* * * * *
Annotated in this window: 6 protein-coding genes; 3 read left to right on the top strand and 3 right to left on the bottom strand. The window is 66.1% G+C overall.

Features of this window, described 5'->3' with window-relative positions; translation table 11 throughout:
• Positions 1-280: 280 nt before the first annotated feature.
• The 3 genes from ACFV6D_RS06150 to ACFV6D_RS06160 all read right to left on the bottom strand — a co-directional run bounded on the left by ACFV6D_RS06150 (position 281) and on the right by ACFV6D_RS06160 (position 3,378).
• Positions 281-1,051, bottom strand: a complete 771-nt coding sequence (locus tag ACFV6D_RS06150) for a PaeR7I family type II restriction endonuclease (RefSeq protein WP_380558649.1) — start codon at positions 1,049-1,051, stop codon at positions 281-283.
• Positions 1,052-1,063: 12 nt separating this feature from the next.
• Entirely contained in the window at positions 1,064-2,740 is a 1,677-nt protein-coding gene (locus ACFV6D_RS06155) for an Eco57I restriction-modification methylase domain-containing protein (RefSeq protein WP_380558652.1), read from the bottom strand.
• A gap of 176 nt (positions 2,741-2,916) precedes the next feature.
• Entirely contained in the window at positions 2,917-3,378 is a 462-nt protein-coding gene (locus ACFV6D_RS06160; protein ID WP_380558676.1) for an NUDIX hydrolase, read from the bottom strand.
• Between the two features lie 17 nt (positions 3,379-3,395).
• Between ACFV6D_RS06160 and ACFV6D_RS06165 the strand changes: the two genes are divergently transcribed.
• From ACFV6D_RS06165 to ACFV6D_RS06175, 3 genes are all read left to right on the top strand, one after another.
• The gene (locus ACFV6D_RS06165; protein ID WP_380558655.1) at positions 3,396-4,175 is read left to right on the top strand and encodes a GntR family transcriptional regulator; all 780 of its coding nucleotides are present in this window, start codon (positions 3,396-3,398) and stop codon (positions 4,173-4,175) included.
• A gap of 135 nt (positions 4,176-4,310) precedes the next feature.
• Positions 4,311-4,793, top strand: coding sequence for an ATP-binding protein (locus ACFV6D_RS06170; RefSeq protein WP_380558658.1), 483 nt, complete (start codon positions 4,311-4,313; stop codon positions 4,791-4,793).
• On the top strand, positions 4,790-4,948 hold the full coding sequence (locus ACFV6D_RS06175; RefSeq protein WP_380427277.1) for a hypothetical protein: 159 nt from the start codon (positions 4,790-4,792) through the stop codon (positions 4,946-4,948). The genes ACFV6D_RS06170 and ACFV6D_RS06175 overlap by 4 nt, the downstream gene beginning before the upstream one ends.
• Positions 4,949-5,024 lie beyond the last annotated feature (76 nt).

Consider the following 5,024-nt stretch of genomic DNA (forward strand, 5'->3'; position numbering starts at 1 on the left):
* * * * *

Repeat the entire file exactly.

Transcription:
Annotated in this window: 6 protein-coding genes; 3 read left to right on the top strand and 3 right to left on the bottom strand. The window is 66.1% G+C overall.

Features of this window, described 5'->3' with window-relative positions; translation table 11 throughout:
• Positions 1-280: 280 nt before the first annotated feature.
• The 3 genes from ACFV6D_RS06150 to ACFV6D_RS06160 all read right to left on the bottom strand — a co-directional run bounded on the left by ACFV6D_RS06150 (position 281) and on the right by ACFV6D_RS06160 (position 3,378).
• Positions 281-1,051, bottom strand: a complete 771-nt coding sequence (locus tag ACFV6D_RS06150) for a PaeR7I family type II restriction endonuclease (RefSeq protein WP_380558649.1) — start codon at positions 1,049-1,051, stop codon at positions 281-283.
• Positions 1,052-1,063: 12 nt separating this feature from the next.
• Entirely contained in the window at positions 1,064-2,740 is a 1,677-nt protein-coding gene (locus ACFV6D_RS06155) for an Eco57I restriction-modification methylase domain-containing protein (RefSeq protein WP_380558652.1), read from the bottom strand.
• A gap of 176 nt (positions 2,741-2,916) precedes the next feature.
• Entirely contained in the window at positions 2,917-3,378 is a 462-nt protein-coding gene (locus ACFV6D_RS06160; protein ID WP_380558676.1) for an NUDIX hydrolase, read from the bottom strand.
• Between the two features lie 17 nt (positions 3,379-3,395).
• Between ACFV6D_RS06160 and ACFV6D_RS06165 the strand changes: the two genes are divergently transcribed.
• From ACFV6D_RS06165 to ACFV6D_RS06175, 3 genes are all read left to right on the top strand, one after another.
• The gene (locus ACFV6D_RS06165; protein ID WP_380558655.1) at positions 3,396-4,175 is read left to right on the top strand and encodes a GntR family transcriptional regulator; all 780 of its coding nucleotides are present in this window, start codon (positions 3,396-3,398) and stop codon (positions 4,173-4,175) included.
• A gap of 135 nt (positions 4,176-4,310) precedes the next feature.
• Positions 4,311-4,793, top strand: coding sequence for an ATP-binding protein (locus ACFV6D_RS06170; RefSeq protein WP_380558658.1), 483 nt, complete (start codon positions 4,311-4,313; stop codon positions 4,791-4,793).
• On the top strand, positions 4,790-4,948 hold the full coding sequence (locus ACFV6D_RS06175; RefSeq protein WP_380427277.1) for a hypothetical protein: 159 nt from the start codon (positions 4,790-4,792) through the stop codon (positions 4,946-4,948). The genes ACFV6D_RS06170 and ACFV6D_RS06175 overlap by 4 nt, the downstream gene beginning before the upstream one ends.
• Positions 4,949-5,024 lie beyond the last annotated feature (76 nt).

Consider the following 5,024-nt stretch of genomic DNA (forward strand, 5'->3'; position numbering starts at 1 on the left):